Committee approves new overlay protecting affordable housing

Committee approves new overlay protecting affordable housing

A map shows the new Neighborhood Stabilization Overlay District, running from the Central Falls line southward through Pawtucket. In this district, those who develop new affordable housing units will be entitled to special allowances.
Public hearing planned for late September

PAWTUCKET – A map of a first-of-its-kind Neighborhood Stabilization Overlay District has gotten the greenlight from a council subcommittee as part of an effort to protect affordable housing in city neighborhoods surrounding a coming new commuter rail station near the Central Falls line.

“I’m super excited about it,” said Pawtucket City Councilor Meghan Kallman, saying she’s particularly happy that this ordinance she had input on stretches into Woodlawn, which is not part of the Transit-Oriented Development district directly around the train station, but will be impacted by it.

Affordable housing in Woodlawn and other areas remains an issue for residents, said Kallman, and this new series of zoning changes and incentives is an important tool in creating more affordable units – not Section 8 housing, she emphasized, but working-class housing. Making sure residents aren’t displaced by new development remains a significant challenge here and across the U.S., she said.

Councilor Terry Mercer, head of the ordinance committee and ad hoc committee on economic development and neighborhood improvement, which considered and approved the map at its meeting last Wednesday, Aug. 21, said he expects to have a public hearing on a new affordable housing ordinance and the overlay map on Sept. 25, but that’s a tentative date.

The map, approved by the only two members present, Mercer and Councilor Mark Wildenhain, codified what council members accomplished during earlier workshops and dovetailed with the pending ordinance approved at the subcommittee level three weeks ago, said Mercer. The map needed a couple of tweaks in the West Avenue area, so it wasn’t fully ready until last week’s meeting.

Senior Planner Jay Rosa said Monday that he’d have a finalized list of details included in the overlay district within a couple of days.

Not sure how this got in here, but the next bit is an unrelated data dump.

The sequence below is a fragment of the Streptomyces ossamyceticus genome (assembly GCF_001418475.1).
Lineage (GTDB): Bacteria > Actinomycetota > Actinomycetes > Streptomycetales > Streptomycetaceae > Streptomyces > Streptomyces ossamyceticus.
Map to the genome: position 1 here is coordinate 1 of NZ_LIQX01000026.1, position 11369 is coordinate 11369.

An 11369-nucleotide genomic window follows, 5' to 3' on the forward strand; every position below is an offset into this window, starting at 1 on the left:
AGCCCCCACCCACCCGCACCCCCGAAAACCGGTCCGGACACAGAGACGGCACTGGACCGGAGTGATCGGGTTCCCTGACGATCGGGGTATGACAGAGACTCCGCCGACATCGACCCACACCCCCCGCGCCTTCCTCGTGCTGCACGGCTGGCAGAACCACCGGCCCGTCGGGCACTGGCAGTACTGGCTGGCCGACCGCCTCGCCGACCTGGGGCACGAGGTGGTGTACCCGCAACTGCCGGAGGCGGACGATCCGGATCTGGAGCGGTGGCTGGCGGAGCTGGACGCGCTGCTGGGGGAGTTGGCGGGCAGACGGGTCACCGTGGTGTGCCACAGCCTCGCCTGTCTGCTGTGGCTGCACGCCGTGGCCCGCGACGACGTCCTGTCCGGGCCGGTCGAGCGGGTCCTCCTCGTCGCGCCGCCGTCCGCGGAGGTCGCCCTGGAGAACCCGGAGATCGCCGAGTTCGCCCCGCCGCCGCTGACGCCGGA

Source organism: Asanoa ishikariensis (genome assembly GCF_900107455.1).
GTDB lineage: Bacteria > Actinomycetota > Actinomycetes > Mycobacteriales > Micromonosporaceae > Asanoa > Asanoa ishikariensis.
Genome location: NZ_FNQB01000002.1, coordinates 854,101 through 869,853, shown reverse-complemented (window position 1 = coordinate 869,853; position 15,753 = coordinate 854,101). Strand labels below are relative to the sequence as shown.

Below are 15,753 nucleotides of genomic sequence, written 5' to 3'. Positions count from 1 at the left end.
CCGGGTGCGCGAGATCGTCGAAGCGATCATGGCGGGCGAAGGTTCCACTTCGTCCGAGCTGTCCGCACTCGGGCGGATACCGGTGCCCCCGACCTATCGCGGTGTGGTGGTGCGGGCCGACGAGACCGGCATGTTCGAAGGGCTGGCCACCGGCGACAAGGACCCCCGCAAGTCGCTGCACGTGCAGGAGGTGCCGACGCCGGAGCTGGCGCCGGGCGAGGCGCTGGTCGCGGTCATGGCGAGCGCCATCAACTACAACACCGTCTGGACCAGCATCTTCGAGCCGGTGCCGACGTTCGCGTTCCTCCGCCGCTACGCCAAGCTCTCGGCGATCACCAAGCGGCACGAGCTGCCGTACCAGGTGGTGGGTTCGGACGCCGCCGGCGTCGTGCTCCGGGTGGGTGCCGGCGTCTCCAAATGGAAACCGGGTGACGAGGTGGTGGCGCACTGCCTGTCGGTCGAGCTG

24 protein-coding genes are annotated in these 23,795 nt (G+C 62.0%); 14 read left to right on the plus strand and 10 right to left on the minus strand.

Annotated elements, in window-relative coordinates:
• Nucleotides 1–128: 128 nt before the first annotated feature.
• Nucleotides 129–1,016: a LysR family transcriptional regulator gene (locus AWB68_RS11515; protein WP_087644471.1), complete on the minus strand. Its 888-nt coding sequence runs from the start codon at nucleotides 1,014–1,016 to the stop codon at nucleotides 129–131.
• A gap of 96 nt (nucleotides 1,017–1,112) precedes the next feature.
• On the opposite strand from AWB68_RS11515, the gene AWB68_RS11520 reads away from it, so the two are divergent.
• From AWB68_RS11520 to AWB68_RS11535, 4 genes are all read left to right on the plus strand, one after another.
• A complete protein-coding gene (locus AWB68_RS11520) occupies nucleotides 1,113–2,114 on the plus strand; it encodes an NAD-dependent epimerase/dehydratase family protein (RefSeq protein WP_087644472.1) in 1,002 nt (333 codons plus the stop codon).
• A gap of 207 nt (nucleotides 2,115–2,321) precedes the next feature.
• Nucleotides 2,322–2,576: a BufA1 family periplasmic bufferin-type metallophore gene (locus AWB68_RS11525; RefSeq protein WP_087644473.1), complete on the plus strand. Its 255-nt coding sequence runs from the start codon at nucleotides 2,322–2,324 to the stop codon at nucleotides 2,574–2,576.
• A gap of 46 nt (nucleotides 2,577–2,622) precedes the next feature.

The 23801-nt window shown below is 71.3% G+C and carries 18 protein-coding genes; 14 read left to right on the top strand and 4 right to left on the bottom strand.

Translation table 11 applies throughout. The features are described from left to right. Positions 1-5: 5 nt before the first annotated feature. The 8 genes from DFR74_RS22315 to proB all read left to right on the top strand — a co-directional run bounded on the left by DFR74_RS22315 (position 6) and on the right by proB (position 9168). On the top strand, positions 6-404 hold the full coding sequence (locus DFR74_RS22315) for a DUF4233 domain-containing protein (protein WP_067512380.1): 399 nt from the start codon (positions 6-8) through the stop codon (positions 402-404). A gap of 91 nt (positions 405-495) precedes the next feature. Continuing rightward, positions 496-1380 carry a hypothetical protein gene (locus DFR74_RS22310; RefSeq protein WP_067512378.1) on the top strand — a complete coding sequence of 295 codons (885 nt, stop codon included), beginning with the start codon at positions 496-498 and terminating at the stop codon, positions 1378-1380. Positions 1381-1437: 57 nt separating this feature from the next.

He said this ordinance and accompanying map, running south from the Central Falls line past Mineral Spring Avenue and all the way to Sayles Avenue, won’t impact existing property owners unless they want it to. This is all voluntary, he said, and no one is required to be part of it. Everything currently allowed with zoning would continue to be allowed, and not everyone will be entitled to the rights afforded in the plan.

Most of the modifications allowed within the overlay district would be dimensional in nature, meaning anyone creating deed-restricted affordable housing units would be entitled to such allowances as increased maximum heights, relief on lot coverage, and waiving of parking restrictions requiring more than one space per unit, said Rosa.

In-law apartments would be allowed by right for single-family and two-family homes. In-law apartments as accessory dwelling units aren’t currently allowed in the city, but they would be incorporated under the tentatively approved changes. Rosa said not only would family members who are disabled or at least 62 years of age be allowed to live in those units, but those up to age 26 would also be allowed to live in them, going beyond state law to allow younger adults to potentially reduce their own housing costs as tenants as well as the costs of the homeowner.

This ordinance, a response to train station development potentially forcing residents out due to higher housing costs, was originally structured for mill buildings, said Rosa, but now includes smaller residential projects for “wider stabilization and limiting potential displacements.”

The two key words here are flexibility and voluntary. The ordinance and numerous properties included on a map will be eligible if they create new affordable units that are deed-restricted for at least a decade. The owner of a home who wants to add an affordable dwelling unit could be eligible, he said. “It should fit some folks’ needs.”

Kallman said the accessory dwelling provision is especially meaningful to her because it targets two groups, young people and older people, who are traditionally most vulnerable to be displaced.

She said she also likes that the parking relief incentivizes use of public transit for a densely populated city, and also appreciates that the ordinance encourages use of disposed city properties for affordable units.